Union Activists End Bid To Hijack Starbucks Board After Negotiating ‘Progress’

Spencer Platt/Getty Images

Daily Caller News Foundation logo
Will Kessler Contributor
Font Size:

The Strategic Organizing Center (SOC) is withdrawing its shareholder proposal to put three union activists on the Starbucks board of directors after making progress toward a labor agreement, the Daily Caller News Foundation has learned.

The group began the campaign in November, arguing that Starbucks poor relations and conflicts with its workers were hurting the brand and impacting shareholders, but withdrew its proposal for the March 13 meeting, citing a meaningful dialogue with shareholders and a commitment to repair worker relations, the SOC told the DCNF. The suspension of the campaign follows a move by Starbucks last week to restart talks with unionized workers, thawing tensions that have been high since the workers first started organizing in 2021, according to The New York Times. (RELATED: Local Restaurants Can’t Keep Up With Minimum Wage Hikes, Inflation)

“Since the announcements, we have had meaningful dialogue with a number of other shareholders,” the SOC said in a statement to the DCNF. “Based on these discussions, we believe that by and large shareholders are optimistic the Company has committed to these changes in good faith and intends to begin to repair its relationship with its workers, which will ultimately enhance performance and shareholder value. We also believe Starbucks’ establishment of its Environmental, Partner and Community Impact Board Committee represents an important governance reform, one which we hope will increase board oversight and performance on Starbucks’ partner-related issues.”

The company, in its announcement last week, also extended benefits it gave to non-union workers in 2022 to union stores, like the ability for customers to tip using their credit card, according to the NYT. The company gained a new CEO last year, Laxman Narasimhan, who replaced founder Howard Schultz who was serving as interim CEO, and has taken a softer view on unionization, with the company announcing in December that it wanted to restart contract bargaining.

Schultz, during his stint as interim CEO, had been accused of union busting and was notoriously against organizing at Starbucks locations, which began to take root in 2021, according to NPR. The former CEO closed some of its unionized stores and also fired some workers who were involved in organizing, leading administrative law judges to find that Starbucks had violated labor laws numerous times.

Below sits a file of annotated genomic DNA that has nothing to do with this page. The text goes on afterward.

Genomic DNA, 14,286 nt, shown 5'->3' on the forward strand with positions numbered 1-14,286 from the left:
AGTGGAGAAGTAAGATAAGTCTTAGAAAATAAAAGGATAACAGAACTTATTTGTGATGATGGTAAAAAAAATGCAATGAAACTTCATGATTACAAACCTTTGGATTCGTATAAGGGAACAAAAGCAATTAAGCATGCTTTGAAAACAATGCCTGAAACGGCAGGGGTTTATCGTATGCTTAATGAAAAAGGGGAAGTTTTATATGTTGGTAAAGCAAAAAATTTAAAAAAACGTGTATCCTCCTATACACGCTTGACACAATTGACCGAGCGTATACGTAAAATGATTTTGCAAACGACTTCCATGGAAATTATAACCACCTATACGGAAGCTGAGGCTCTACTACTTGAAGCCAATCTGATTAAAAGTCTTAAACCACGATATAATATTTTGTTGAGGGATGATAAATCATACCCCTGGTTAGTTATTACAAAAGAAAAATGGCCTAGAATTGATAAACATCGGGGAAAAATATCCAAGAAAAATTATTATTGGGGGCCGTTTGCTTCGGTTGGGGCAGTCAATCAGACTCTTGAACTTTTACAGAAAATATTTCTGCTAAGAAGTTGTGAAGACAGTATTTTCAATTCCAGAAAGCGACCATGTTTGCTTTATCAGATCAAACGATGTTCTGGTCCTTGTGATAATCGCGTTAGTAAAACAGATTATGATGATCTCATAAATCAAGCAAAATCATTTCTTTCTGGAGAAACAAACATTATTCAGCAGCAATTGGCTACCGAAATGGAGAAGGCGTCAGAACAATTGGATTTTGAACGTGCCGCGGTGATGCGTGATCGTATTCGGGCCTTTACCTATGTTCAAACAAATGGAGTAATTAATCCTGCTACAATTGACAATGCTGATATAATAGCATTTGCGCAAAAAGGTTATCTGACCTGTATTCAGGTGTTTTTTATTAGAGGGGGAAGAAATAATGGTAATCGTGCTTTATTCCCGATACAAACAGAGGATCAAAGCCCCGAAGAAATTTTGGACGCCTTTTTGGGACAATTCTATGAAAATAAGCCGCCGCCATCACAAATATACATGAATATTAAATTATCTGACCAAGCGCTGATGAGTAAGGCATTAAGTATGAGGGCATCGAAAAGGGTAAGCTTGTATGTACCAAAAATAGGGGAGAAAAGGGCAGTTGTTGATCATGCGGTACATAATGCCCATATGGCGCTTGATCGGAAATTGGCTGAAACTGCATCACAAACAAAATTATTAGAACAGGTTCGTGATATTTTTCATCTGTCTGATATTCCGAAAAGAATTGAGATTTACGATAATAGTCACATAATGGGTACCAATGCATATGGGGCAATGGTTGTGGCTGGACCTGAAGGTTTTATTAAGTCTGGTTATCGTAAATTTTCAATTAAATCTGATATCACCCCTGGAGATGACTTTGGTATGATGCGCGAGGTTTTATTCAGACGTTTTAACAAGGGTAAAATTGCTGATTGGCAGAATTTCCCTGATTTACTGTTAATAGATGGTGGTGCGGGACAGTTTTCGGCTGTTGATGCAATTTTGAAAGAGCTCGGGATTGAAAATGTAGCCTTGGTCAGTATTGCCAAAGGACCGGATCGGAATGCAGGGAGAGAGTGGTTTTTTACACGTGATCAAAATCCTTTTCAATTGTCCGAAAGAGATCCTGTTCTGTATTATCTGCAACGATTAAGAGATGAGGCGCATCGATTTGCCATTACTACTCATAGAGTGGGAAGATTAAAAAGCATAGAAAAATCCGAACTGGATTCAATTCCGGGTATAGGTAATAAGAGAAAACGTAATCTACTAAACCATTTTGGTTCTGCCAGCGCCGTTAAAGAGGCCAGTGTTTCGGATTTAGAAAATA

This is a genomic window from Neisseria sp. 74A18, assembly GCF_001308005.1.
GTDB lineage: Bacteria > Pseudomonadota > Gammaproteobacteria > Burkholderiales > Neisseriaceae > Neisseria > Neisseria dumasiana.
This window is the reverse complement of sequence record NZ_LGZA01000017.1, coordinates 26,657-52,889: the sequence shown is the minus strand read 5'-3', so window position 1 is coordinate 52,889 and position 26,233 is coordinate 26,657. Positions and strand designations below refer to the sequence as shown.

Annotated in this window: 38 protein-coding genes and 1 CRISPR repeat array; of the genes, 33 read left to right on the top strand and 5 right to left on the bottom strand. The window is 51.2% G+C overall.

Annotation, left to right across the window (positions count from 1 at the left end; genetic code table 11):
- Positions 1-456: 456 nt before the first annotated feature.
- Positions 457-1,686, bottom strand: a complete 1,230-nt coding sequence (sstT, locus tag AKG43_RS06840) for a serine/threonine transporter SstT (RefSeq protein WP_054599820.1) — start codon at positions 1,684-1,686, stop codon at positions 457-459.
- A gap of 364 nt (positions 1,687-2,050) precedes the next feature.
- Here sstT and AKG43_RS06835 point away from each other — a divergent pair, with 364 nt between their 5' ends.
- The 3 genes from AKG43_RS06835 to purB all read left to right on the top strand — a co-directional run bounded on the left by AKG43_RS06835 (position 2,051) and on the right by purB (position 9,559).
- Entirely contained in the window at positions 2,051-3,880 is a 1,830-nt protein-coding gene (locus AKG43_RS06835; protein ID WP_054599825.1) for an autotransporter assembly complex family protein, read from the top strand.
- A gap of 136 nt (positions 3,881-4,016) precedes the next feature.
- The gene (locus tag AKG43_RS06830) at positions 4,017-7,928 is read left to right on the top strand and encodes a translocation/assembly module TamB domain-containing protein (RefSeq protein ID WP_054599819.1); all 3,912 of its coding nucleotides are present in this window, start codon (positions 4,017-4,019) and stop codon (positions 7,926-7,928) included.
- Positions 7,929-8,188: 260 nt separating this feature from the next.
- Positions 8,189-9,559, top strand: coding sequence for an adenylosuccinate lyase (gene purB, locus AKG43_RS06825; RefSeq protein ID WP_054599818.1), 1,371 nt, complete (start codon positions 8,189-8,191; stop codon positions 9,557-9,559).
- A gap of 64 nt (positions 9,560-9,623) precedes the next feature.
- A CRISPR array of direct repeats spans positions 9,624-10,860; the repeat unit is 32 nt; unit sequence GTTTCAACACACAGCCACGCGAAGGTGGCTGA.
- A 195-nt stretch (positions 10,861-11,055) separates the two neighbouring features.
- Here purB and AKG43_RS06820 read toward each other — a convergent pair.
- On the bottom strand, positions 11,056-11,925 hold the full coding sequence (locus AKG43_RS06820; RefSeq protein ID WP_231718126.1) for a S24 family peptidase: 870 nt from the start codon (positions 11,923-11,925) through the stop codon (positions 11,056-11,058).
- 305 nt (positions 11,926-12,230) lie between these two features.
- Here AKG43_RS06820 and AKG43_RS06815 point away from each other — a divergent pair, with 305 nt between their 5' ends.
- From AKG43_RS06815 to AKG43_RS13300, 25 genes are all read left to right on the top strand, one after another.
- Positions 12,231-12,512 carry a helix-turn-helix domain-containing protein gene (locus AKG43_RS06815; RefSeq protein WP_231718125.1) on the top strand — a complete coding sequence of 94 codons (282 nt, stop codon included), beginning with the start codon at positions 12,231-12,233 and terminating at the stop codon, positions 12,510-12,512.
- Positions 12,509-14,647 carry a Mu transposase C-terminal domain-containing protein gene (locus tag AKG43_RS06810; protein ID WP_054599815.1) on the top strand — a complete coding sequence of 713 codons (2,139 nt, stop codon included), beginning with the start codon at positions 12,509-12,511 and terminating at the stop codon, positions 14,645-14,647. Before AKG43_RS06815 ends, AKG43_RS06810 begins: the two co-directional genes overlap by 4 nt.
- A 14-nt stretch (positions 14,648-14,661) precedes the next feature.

“While we continue to believe that our three exceptionally qualified nominees — Maria Echaveste, Hon. Wilma Liebman, and Hon. Josh Gotbaum — would be additive to the Starbucks Board, we feel that now is the time to acknowledge the progress that has been made and to allow the Company and its workers to focus on moving forward,” the SOC told the DCNF. “As such, we are withdrawing our director nominations.”

The SOC was emboldened to submit the proposal due to relaxed standards for shareholder proposals passed by the Securities and Exchange Commission (SEC) that went into effect in August 2022, allowing shareholders not present at the meeting to pick individual candidates as opposed to being forced to pick between all dissident candidates and company candidates.

Starbucks did not immediately respond to a request to comment from the DCNF.

All content created by the Daily Caller News Foundation, an independent and nonpartisan newswire service, is available without charge to any legitimate news publisher that can provide a large audience. All republished articles must include our logo, our reporter’s byline and their DCNF affiliation. For any questions about our guidelines or partnering with us, please contact